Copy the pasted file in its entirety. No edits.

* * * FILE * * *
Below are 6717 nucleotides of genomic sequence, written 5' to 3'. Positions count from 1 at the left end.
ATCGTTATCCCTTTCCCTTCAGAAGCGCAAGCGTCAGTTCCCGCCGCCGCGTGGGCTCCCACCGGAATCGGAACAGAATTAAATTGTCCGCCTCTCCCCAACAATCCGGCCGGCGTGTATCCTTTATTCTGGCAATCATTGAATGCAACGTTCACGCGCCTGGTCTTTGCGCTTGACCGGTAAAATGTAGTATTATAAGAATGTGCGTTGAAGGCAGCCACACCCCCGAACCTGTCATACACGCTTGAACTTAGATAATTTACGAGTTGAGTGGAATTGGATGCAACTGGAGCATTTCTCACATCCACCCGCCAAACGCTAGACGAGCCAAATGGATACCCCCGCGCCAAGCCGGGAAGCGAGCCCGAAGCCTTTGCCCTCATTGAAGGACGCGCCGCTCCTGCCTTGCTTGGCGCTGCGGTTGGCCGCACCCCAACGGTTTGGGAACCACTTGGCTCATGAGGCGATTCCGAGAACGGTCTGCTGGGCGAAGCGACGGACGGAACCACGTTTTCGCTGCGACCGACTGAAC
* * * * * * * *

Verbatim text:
Below are 6717 nucleotides of genomic sequence, written 5' to 3'. Positions count from 1 at the left end.
ATCGTTATCCCTTTCCCTTCAGAAGCGCAAGCGTCAGTTCCCGCCGCCGCGTGGGCTCCCACCGGAATCGGAACAGAATTAAATTGTCCGCCTCTCCCCAACAATCCGGCCGGCGTGTATCCTTTATTCTGGCAATCATTGAATGCAACGTTCACGCGCCTGGTCTTTGCGCTTGACCGGTAAAATGTAGTATTATAAGAATGTGCGTTGAAGGCAGCCACACCCCCGAACCTGTCATACACGCTTGAACTTAGATAATTTACGAGTTGAGTGGAATTGGATGCAACTGGAGCATTTCTCACATCCACCCGCCAAACGCTAGACGAGCCAAATGGATACCCCCGCGCCAAGCCGGGAAGCGAGCCCGAAGCCTTTGCCCTCATTGAAGGACGCGCCGCTCCTGCCTTGCTTGGCGCTGCGGTTGGCCGCACCCCAACGGTTTGGGAACCACTTGGCTCATGAGGCGATTCCGAGAACGGTCTGCTGGGCGAAGCGACGGACGGAACCACGTTTTCGCTGCGACCGACTGAAC